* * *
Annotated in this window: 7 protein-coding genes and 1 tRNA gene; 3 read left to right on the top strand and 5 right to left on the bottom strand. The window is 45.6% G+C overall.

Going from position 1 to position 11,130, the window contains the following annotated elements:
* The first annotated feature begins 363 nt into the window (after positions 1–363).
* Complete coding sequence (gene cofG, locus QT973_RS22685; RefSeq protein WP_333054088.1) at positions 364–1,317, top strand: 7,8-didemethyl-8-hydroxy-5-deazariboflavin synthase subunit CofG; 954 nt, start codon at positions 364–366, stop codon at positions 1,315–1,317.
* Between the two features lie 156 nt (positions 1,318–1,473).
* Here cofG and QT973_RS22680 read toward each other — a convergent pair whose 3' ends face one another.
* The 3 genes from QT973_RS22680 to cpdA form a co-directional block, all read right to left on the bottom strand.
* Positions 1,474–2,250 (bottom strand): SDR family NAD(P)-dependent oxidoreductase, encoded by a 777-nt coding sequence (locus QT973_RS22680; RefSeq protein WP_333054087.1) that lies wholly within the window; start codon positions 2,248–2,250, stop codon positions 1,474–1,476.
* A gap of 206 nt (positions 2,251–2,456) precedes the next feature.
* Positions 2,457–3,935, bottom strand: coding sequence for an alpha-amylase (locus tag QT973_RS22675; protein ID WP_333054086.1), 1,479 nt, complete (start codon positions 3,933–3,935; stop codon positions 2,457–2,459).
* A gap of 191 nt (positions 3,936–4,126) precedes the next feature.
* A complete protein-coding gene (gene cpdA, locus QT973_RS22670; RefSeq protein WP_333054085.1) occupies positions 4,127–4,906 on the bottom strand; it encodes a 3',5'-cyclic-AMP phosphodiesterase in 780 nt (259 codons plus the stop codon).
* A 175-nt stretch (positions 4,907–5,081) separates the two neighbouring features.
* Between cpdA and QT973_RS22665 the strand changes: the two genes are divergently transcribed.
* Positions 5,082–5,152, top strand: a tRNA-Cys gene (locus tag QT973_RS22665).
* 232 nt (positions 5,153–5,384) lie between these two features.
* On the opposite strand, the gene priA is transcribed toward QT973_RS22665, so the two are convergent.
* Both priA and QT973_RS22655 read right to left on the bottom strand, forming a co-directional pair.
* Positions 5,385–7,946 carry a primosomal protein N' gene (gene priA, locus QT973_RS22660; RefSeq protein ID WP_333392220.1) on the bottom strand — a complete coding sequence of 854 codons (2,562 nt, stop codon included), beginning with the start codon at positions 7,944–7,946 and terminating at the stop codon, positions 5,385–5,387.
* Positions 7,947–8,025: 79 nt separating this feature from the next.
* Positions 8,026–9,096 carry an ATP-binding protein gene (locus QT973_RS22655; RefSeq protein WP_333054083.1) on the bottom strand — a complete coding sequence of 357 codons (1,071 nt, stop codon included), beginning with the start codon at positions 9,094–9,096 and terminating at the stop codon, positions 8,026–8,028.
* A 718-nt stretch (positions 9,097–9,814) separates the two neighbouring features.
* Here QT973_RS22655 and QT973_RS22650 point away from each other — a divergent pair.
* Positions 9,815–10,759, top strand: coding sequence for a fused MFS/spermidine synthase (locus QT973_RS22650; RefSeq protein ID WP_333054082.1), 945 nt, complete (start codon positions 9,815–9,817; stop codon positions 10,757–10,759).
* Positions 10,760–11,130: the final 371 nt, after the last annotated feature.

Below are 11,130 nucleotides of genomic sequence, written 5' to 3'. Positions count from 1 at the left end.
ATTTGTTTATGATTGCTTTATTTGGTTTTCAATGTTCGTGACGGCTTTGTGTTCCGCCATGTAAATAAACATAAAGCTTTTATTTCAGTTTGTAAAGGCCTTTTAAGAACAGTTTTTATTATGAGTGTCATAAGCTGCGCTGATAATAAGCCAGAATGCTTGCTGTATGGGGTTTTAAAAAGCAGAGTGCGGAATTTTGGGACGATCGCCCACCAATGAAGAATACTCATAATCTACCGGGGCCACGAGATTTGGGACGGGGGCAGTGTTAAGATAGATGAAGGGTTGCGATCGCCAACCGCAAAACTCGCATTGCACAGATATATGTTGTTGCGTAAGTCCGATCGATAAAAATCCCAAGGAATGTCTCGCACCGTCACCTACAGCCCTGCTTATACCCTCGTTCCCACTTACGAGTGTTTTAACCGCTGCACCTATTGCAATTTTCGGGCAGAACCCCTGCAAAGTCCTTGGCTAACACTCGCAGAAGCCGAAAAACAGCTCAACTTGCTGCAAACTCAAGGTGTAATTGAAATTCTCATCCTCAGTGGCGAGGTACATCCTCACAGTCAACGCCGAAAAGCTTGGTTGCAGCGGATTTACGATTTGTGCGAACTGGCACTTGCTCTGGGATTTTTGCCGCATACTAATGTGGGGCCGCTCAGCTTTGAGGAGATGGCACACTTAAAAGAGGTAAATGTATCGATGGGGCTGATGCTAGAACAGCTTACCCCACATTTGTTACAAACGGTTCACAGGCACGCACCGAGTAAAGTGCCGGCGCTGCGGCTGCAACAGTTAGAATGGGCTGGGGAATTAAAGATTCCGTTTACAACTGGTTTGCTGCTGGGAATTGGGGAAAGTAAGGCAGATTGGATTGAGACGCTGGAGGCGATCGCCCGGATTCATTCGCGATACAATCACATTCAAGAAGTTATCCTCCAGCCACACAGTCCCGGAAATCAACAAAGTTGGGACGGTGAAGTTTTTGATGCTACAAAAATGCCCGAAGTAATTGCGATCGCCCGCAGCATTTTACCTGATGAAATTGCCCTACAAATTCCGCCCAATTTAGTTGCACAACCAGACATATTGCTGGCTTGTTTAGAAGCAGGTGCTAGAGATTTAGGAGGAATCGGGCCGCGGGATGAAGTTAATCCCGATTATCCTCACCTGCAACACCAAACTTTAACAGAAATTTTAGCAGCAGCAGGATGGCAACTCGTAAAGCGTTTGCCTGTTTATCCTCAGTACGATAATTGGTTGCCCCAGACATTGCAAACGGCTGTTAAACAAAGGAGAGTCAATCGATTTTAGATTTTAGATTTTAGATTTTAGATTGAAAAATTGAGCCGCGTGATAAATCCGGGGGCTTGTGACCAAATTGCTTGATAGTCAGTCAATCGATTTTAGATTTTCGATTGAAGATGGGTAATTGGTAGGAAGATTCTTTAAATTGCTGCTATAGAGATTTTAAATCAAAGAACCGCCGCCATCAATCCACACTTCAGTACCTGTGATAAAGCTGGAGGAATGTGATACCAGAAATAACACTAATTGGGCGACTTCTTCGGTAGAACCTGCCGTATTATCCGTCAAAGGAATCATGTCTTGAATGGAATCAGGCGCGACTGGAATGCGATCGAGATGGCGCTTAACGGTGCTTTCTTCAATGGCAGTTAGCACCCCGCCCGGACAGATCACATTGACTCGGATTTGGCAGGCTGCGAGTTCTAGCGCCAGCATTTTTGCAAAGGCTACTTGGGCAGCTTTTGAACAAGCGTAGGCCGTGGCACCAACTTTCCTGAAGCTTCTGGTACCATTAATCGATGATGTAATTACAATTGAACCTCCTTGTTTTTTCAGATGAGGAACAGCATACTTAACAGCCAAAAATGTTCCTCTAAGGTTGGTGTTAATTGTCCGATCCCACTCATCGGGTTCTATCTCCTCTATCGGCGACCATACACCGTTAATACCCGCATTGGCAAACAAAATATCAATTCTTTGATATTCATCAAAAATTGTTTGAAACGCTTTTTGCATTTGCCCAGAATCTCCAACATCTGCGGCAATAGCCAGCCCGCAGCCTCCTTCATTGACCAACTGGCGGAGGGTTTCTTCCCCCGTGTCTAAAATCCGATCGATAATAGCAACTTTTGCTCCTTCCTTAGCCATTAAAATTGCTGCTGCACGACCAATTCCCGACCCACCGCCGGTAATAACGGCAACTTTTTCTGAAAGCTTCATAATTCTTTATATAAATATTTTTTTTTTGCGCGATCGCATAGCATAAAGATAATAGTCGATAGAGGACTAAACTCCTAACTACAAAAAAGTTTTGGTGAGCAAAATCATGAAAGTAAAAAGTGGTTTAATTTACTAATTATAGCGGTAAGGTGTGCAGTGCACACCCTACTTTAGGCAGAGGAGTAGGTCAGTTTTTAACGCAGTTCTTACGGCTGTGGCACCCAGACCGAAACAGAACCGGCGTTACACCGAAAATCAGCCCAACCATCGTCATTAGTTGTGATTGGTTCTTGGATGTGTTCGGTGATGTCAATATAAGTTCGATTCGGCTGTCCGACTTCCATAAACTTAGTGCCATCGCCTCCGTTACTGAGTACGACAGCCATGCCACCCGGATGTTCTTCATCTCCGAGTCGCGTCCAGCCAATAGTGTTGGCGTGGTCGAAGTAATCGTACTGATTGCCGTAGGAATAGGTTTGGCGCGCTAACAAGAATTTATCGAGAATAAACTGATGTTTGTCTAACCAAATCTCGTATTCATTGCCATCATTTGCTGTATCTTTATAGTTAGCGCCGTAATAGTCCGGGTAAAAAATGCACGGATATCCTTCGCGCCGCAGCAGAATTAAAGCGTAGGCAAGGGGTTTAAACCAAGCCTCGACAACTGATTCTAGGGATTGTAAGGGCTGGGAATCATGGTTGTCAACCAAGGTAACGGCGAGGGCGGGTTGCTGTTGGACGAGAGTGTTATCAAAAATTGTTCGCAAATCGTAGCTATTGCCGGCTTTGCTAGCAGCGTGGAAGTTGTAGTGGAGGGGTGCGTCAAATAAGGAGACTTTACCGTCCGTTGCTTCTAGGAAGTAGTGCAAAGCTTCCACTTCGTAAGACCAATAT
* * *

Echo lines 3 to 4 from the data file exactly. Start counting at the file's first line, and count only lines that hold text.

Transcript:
* The first annotated feature begins 363 nt into the window (after positions 1–363).
* Complete coding sequence (gene cofG, locus QT973_RS22685; RefSeq protein WP_333054088.1) at positions 364–1,317, top strand: 7,8-didemethyl-8-hydroxy-5-deazariboflavin synthase subunit CofG; 954 nt, start codon at positions 364–366, stop codon at positions 1,315–1,317.